Of course I didn’t like the fact that the term “bi” was never used or broached. But I’m giving a timid pass because this world barely even uses the term queer – and even then as a derogatory word when Jack and Ennis won’t meet each other’s eyes. So I’m gonna go ahead and reclaim it for them. Their behavior, yearnings, gazes, attractions, relationships … they all adhere to the bi definition. Any arguments I have heard from either friends or critics tends to collapse in a logic loop, and I won’t keep having these monumentally important characters getting gay-washed (you understand, don’t you, Call Me By Your Name). Just because the main romantic story involved two men does not mean the same-sex relationships didn’t have merit. Alma and Lureen were never just beards. Hell, Jack outright says to Lureen while they’re steaming up some car windows that no matter the speed, he just likes the direction she’s going.

Okay. I got that snake out of my boot.

On a different note, it was hard to watch how unhealthy Jack and Ennis’ dynamic could get. Even though it wasn’t much different from how Ennis spoke to his wife Alma, it was trying to watch him at times not just physically hit, but verbally abuse and threaten Jack. Jealousy is not pretty, no matter the relationship model.

Finally, it irks me on a cultural level there is still a default to label this a gay romance, despite all evidence to the contrary – even from the screenwriters themselves. I was speaking with my friend Ian, who heard Ossana speak at the Autry Museum’s Out West exhibit a few years back. When he asked about the portrayal getting noted as a bi love story (to the audible gasp of the mostly-gay audience), Ossana retorted she saw it as “a gay love story.” I hated to hear of the gay-washing of Jack and Ennis, but he noted: “Bi Invisibility is real. People can be staring directly at bisexuality and still not see it.”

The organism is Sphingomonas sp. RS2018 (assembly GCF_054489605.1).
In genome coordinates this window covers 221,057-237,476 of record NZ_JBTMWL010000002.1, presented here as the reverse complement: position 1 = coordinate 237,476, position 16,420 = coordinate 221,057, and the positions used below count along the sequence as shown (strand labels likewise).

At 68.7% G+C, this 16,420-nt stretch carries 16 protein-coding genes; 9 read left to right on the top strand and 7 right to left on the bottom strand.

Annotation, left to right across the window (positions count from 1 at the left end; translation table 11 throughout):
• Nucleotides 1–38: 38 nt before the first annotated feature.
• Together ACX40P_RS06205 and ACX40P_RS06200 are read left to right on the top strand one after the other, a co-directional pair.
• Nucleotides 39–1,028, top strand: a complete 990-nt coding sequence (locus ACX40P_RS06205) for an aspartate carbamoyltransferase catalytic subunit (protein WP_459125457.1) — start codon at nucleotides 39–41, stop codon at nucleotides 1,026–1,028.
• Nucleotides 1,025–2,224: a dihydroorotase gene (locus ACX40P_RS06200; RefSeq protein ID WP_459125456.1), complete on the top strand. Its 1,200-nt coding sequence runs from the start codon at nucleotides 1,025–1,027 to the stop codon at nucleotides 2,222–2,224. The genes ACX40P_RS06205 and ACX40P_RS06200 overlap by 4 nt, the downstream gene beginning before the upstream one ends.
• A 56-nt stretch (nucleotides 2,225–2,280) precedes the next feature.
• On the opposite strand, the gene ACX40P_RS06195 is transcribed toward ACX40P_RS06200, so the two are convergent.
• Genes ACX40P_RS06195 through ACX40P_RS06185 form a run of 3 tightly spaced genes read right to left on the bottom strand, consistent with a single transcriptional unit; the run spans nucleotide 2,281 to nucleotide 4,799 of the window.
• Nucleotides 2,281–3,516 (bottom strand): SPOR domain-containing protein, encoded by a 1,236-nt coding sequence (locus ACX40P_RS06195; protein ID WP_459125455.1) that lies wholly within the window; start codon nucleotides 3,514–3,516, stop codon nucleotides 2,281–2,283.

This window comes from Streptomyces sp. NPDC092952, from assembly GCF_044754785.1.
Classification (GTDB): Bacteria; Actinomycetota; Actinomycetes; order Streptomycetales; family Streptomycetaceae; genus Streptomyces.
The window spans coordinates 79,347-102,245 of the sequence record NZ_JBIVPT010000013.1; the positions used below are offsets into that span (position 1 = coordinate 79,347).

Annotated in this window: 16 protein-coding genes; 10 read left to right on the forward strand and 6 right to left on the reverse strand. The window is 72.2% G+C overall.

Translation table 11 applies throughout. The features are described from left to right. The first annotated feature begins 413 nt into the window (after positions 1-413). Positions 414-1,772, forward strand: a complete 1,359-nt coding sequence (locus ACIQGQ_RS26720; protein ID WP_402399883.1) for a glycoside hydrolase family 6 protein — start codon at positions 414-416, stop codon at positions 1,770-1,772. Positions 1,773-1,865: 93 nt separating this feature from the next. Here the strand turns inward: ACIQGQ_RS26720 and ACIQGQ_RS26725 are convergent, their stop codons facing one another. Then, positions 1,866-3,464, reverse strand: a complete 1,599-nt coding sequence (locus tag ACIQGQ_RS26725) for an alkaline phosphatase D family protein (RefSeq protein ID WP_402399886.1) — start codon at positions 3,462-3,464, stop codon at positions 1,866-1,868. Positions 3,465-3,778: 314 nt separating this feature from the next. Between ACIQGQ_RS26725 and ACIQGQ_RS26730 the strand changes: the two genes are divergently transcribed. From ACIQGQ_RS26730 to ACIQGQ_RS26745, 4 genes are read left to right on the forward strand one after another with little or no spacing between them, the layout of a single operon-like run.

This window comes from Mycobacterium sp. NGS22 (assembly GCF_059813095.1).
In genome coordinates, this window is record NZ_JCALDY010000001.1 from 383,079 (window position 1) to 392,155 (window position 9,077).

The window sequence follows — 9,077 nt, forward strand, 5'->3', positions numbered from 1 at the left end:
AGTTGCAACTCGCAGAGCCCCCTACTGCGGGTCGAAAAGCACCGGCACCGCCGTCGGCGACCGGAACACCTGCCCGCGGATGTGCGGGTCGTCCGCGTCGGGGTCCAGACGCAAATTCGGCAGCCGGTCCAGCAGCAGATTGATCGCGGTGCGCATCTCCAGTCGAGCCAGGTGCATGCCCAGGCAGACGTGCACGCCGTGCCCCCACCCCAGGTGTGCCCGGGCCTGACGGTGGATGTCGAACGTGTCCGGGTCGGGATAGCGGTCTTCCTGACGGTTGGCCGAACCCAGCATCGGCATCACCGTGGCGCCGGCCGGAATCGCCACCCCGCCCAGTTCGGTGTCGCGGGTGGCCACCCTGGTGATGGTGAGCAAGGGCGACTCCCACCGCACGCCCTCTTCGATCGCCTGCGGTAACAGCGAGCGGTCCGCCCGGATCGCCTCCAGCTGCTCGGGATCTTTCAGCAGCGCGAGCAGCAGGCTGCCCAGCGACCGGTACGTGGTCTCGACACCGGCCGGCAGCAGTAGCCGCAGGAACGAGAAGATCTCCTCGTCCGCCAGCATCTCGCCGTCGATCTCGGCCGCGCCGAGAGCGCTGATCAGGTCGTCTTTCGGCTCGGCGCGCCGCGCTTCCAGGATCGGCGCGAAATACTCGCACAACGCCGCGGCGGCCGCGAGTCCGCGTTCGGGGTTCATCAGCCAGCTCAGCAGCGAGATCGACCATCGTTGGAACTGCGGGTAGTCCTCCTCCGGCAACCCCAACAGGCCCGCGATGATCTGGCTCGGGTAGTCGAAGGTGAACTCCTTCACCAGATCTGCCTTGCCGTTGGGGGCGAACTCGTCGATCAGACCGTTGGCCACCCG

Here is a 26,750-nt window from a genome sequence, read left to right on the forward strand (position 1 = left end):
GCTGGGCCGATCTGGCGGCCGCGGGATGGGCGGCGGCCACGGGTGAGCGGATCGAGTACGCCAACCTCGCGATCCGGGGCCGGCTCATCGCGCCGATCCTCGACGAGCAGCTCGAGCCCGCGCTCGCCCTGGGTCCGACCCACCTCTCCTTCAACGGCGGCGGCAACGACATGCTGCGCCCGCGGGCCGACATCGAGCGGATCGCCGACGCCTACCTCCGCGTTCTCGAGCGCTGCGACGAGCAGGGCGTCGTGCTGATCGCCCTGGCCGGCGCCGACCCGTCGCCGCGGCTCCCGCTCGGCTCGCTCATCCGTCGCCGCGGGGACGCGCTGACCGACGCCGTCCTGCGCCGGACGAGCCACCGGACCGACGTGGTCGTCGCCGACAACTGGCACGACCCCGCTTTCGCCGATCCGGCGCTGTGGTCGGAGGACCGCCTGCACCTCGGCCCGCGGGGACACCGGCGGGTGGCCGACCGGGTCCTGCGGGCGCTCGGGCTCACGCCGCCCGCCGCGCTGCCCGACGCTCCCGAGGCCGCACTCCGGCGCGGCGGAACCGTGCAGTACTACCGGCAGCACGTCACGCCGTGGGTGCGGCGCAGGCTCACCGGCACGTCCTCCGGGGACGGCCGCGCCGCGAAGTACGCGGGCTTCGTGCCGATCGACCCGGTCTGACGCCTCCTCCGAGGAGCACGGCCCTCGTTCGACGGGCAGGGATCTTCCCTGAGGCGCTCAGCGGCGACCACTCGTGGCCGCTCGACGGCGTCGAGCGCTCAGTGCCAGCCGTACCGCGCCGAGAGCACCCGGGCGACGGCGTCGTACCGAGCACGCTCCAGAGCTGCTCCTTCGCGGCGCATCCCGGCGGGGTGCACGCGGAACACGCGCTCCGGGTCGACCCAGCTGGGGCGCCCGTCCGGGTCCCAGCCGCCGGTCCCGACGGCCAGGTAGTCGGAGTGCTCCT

I suppose that’s true. Not only that, but as an artist, I can confirm that sometimes an artist will create a work with one message, but the audience absorbs a different message. I think that’s the case with Brokeback Mountain – and I would assert that even without my confirmation bias in place, based on the evidence.

THE RATING:

This is truly one of the greatest romance films of the past twenty years. Created from artists all at the top of their game, I believe our entire culture should give it a second look and appreciate it for the great bi romance it is. Its release was a watershed moment for not only LGBTQIA cinema and representation, but queer acceptance in the United States. In my mind, it’s inextricable from the historical path towards same-sex marriage – imagine removing the film from our zeitgeist and consider if we would be where we are with queer acceptance today. So even though it doesn’t use the word “bisexual,” I still have to give this spectacular film 4 out of 4 unicorns.  I just wish our country knew how to quit bi erasure.

 

 

 

Jennie Roberson
Jennie Roberson is a comedic actress and screenwriter currently living in Los Angeles. She just finished her first novel (a bi coming-of-age tale, naturally) and hopes to share it with the world soon. When she's not busy binging on Star Trek or dreaming of her future cat army, you can find her occasional thoughts between mountains of re-tweets at her Twitter handle, @JennieRoberson.